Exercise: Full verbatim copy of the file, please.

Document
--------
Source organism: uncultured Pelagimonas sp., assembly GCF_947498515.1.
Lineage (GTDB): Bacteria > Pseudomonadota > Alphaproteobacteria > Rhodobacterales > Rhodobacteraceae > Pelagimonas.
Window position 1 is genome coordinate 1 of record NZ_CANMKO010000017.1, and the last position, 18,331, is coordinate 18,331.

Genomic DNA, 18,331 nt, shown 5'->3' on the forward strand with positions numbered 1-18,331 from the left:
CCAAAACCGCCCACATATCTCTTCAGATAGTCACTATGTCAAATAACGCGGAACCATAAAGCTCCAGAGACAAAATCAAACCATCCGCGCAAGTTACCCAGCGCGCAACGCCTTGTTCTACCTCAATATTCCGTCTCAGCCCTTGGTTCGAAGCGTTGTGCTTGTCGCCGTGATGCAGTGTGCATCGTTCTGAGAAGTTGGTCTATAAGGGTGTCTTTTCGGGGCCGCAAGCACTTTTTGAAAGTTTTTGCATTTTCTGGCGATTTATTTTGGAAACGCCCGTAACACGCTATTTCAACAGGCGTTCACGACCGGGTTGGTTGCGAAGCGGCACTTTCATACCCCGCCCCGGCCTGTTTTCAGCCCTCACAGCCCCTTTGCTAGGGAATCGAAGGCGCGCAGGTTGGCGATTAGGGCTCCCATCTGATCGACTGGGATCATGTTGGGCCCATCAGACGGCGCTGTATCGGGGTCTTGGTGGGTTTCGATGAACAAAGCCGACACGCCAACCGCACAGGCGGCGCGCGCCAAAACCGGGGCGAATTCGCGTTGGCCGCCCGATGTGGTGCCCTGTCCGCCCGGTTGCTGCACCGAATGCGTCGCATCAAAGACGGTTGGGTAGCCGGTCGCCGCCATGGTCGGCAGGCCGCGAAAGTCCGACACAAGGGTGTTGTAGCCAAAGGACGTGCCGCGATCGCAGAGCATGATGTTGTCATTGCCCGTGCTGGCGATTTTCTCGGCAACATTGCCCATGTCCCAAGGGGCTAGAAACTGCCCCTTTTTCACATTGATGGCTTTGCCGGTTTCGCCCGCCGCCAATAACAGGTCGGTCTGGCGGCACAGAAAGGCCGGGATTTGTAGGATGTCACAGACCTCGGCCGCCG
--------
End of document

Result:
Source organism: uncultured Pelagimonas sp., assembly GCF_947498515.1.
Lineage (GTDB): Bacteria > Pseudomonadota > Alphaproteobacteria > Rhodobacterales > Rhodobacteraceae > Pelagimonas.
Window position 1 is genome coordinate 1 of record NZ_CANMKO010000017.1, and the last position, 18,331, is coordinate 18,331.

Genomic DNA, 18,331 nt, shown 5'->3' on the forward strand with positions numbered 1-18,331 from the left:
CCAAAACCGCCCACATATCTCTTCAGATAGTCACTATGTCAAATAACGCGGAACCATAAAGCTCCAGAGACAAAATCAAACCATCCGCGCAAGTTACCCAGCGCGCAACGCCTTGTTCTACCTCAATATTCCGTCTCAGCCCTTGGTTCGAAGCGTTGTGCTTGTCGCCGTGATGCAGTGTGCATCGTTCTGAGAAGTTGGTCTATAAGGGTGTCTTTTCGGGGCCGCAAGCACTTTTTGAAAGTTTTTGCATTTTCTGGCGATTTATTTTGGAAACGCCCGTAACACGCTATTTCAACAGGCGTTCACGACCGGGTTGGTTGCGAAGCGGCACTTTCATACCCCGCCCCGGCCTGTTTTCAGCCCTCACAGCCCCTTTGCTAGGGAATCGAAGGCGCGCAGGTTGGCGATTAGGGCTCCCATCTGATCGACTGGGATCATGTTGGGCCCATCAGACGGCGCTGTATCGGGGTCTTGGTGGGTTTCGATGAACAAAGCCGACACGCCAACCGCACAGGCGGCGCGCGCCAAAACCGGGGCGAATTCGCGTTGGCCGCCCGATGTGGTGCCCTGTCCGCCCGGTTGCTGCACCGAATGCGTCGCATCAAAGACGGTTGGGTAGCCGGTCGCCGCCATGGTCGGCAGGCCGCGAAAGTCCGACACAAGGGTGTTGTAGCCAAAGGACGTGCCGCGATCGCAGAGCATGATGTTGTCATTGCCCGTGCTGGCGATTTTCTCGGCAACATTGCCCATGTCCCAAGGGGCTAGAAACTGCCCCTTTTTCACATTGATGGCTTTGCCGGTTTCGCCCGCCGCCAATAACAGGTCGGTCTGGCGGCACAGAAAGGCCGGGATTTGTAGGATGTCACAGACCTCGGCCGCCG